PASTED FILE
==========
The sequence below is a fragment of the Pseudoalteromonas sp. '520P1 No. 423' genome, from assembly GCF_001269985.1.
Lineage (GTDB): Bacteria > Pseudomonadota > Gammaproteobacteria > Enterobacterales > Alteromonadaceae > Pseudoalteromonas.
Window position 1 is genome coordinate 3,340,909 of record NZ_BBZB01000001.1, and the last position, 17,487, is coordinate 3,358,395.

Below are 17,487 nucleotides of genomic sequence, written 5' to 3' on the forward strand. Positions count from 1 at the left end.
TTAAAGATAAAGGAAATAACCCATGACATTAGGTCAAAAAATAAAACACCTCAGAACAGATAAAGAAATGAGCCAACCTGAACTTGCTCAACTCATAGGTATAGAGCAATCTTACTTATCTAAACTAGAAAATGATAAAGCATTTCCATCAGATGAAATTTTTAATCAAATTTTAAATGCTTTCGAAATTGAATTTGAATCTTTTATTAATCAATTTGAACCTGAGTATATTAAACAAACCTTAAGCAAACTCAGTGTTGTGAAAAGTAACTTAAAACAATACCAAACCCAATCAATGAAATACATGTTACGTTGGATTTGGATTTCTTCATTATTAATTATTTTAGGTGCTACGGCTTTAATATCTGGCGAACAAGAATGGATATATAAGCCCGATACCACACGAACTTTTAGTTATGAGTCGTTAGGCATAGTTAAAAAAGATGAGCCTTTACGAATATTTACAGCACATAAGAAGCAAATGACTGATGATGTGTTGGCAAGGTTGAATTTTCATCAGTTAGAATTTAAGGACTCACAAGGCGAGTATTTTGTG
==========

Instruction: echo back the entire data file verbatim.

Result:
The sequence below is a fragment of the Pseudoalteromonas sp. '520P1 No. 423' genome, from assembly GCF_001269985.1.
Lineage (GTDB): Bacteria > Pseudomonadota > Gammaproteobacteria > Enterobacterales > Alteromonadaceae > Pseudoalteromonas.
Window position 1 is genome coordinate 3,340,909 of record NZ_BBZB01000001.1, and the last position, 17,487, is coordinate 3,358,395.

Below are 17,487 nucleotides of genomic sequence, written 5' to 3' on the forward strand. Positions count from 1 at the left end.
TTAAAGATAAAGGAAATAACCCATGACATTAGGTCAAAAAATAAAACACCTCAGAACAGATAAAGAAATGAGCCAACCTGAACTTGCTCAACTCATAGGTATAGAGCAATCTTACTTATCTAAACTAGAAAATGATAAAGCATTTCCATCAGATGAAATTTTTAATCAAATTTTAAATGCTTTCGAAATTGAATTTGAATCTTTTATTAATCAATTTGAACCTGAGTATATTAAACAAACCTTAAGCAAACTCAGTGTTGTGAAAAGTAACTTAAAACAATACCAAACCCAATCAATGAAATACATGTTACGTTGGATTTGGATTTCTTCATTATTAATTATTTTAGGTGCTACGGCTTTAATATCTGGCGAACAAGAATGGATATATAAGCCCGATACCACACGAACTTTTAGTTATGAGTCGTTAGGCATAGTTAAAAAAGATGAGCCTTTACGAATATTTACAGCACATAAGAAGCAAATGACTGATGATGTGTTGGCAAGGTTGAATTTTCATCAGTTAGAATTTAAGGACTCACAAGGCGAGTATTTTGTG